The Ethical Education Task Force provides training to clergy and lay leadership. New training dates have now been announced.  Also, a draft of the Conference Safe Sanctuary standards and supporting documents are available.


The Ethical Education Task Force works

  • To create an awareness of the ethical standard as provided by THE BOOK of DISCIPLINE of the United Methodist Church and standards as adopted by action of the Rocky Mountain Conference.
  • To respond with care to a situation whereby the standards as set forth in the manual and THE BOOK of DISCIPLINE have been violated
  • To respond with care to the violator of such standards
  • To respond with care to the aggrieved person(s) of such violations
  • To care for any and all involved people and affected institutions
  • To perform such response of care in accordance with and guidance of the bishop and cabinet
  • To assist in the healing process of all involved persons and affected institutions
  • To educate and allow understanding for the transformation of the violator
  • To provide care and sustaining recovery for all aggrieved parties

The Team is committed to prevention of sexual misconduct, intervention when it occurs, and transforming in healing for all persons and ministry settings involved.

Conference Safe Sanctuary Policy and Documentation


  • Title Page and Overview for Rocky Mountain Conference Safe Sanctuary Policy (PDF)
  • Rocky Mountain Conference Safe Sanctuary Policy (PDF)
  • Rocky Mountain Conference Safe Sanctuary Policy - Legal Issues (PDF)
  • Safe Sanctuary Policy Sample Forms (PDF)
  • Safe Sanctuary Policy Supporting Documents (PDF)
  • Model of Local Church Safe Sanctuary Policy including Safe Practices (PDF)
  • Survey of State Child Protection Laws (PDF)


Training Opportunities

A Message from Ethical Education Task Force Chair, Rev Steve Easterday-McPadden

Dear Colleagues in Ministry in the Rocky Mountain Conference,

With the passage of Petition AC12-2009, the requirements for Ethical Education for clergy serving under appointment in the RMC changed from "once every four years" to "once per quadrennium", with quadrennium being defined, essentially, by the 4-year period between General Conferences. (Technically, it's the 4-year period marked out by our Annual Conference sessions following a General Conference.)


The significance of this is that the Ethical Education Task Force no longer has to offer workshops every year. Under the old rule, some group of us were faced with falling out of compliance every year depending upon when we last participated in a workshop. Under the new rule, as long as we get our training in any time within the quadrennium, we are in compliance.


Taking advantage of the new rule, the EETF is going to take the next two Conference years and significantly revise both the Ethics curriculum AND the delivery system, with the goal being more consistent quality among workshops and workshop leaders, less hassle (and expense) with the procurement of materials for the workshops, and less administrative overhead for EETF members and District Administrative Assistants. In our Internet-age, with the emphasis on online training, we remain committed to the value of having face-to-face workshops and will probably not be going to an online, "read and take a quiz" format. The Cabinet and the EETF feel that there is great value in discussing ethics and best practices in ministry where we learn from each other's experiences and not just listen to a presentation on the subject.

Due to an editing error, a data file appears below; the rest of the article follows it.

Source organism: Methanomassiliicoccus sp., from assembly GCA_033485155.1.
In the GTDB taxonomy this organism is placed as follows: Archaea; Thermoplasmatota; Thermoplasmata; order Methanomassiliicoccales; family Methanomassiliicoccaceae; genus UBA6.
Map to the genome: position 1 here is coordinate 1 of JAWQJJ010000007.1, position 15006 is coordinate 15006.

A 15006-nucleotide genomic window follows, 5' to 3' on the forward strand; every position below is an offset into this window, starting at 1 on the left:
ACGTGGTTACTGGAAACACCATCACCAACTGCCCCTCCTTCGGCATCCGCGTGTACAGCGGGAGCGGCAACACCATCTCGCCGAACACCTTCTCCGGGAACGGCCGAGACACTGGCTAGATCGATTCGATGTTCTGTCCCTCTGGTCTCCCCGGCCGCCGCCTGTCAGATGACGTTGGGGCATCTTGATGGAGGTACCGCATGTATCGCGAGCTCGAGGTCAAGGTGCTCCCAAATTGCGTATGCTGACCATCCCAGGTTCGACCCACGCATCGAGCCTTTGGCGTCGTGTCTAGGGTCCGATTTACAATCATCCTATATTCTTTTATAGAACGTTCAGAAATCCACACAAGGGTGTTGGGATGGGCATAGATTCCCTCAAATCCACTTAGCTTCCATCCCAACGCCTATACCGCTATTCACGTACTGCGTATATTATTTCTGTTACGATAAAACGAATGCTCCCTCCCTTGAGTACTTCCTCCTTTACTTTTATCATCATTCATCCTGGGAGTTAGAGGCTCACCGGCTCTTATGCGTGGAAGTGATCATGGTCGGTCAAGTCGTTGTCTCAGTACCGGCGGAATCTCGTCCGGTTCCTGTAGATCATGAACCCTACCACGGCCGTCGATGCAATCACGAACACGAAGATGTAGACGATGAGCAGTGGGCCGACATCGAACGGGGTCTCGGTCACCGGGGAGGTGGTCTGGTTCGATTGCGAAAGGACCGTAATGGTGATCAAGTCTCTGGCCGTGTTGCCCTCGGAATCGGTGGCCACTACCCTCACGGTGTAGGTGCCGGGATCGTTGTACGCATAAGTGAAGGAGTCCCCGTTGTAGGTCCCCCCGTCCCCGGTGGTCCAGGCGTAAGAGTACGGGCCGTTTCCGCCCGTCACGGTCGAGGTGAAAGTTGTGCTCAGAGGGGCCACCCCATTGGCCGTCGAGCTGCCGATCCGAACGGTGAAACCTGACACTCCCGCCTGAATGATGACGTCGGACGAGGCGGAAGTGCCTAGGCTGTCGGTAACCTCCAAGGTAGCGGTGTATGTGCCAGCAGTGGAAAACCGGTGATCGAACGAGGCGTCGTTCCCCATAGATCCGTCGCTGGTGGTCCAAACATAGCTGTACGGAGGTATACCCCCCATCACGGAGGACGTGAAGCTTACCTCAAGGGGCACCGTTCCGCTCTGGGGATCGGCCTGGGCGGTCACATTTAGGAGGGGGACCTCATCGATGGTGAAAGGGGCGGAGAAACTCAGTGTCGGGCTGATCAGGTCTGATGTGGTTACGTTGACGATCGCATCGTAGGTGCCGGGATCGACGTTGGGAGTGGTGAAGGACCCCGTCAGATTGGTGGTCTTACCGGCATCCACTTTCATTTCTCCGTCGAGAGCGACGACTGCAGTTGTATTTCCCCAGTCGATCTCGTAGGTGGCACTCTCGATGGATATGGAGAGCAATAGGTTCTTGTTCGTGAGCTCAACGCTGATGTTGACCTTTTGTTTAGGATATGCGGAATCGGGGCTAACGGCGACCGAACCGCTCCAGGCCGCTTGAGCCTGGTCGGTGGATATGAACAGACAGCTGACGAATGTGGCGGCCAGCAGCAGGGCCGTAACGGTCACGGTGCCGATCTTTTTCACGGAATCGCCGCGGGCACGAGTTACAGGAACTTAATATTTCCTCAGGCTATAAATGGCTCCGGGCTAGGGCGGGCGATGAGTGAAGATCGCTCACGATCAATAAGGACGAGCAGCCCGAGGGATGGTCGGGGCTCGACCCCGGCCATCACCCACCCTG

As I finish my first quadrennium serving as the EETF Chair, I want to express my deep appreciation to those on the Task Force who contributed to the development of the curriculum we have used for the past 3 years and to those who helped organize the workshops: Candace Gordon, Lynda Pietruszka, Tim Cook, Jim Sauls, and Linda and Don Sperber. Other words of thanks to Nancy Cox, Skip Strickland, Steve Goodier, and Nancy Butterfield for their help and assistance with workshops and EETF meeting support. I also want to recognize the contributions of our beloved Marti Zimmerman, who produced the Financial Ethics section of the curriculum, prior to her sickness and death from ovarian cancer.


But the heroes of the past 3 years are the group of Lay Speakers who led the workshops, often traveling significant distances to do so - unfortunately, there are too many to list here, and if I attempted to do so, I would surely leave someone out. With their help, we had a few hundred participants in approximately 30 EETF workshops, which we simply couldn't have done without their help. Many, many thanks to you all - we have safer and more informed clergy and lay ministry leaders AND congregations as a result of your work.


It has been a pleasure (sometimes!) serving as the EETF Chair, and I look forward to working with a couple of new folks in the quadrennium ahead, Andy Dunning and Linda Cheek, and to the improvements we are envisioning for the curriculum and pedagogy. Remember: The next workshops will not be scheduled until the 2014-2015 and 2015-2016 Conference years, so relax and pray for the Task Force as we get to work on the revisions in the fall (of 2012). Thanks!


The peace and blessings of Christ be with each of you,


Steve Easterday-McPadden

EETF Chair

Search the Site

Quick Links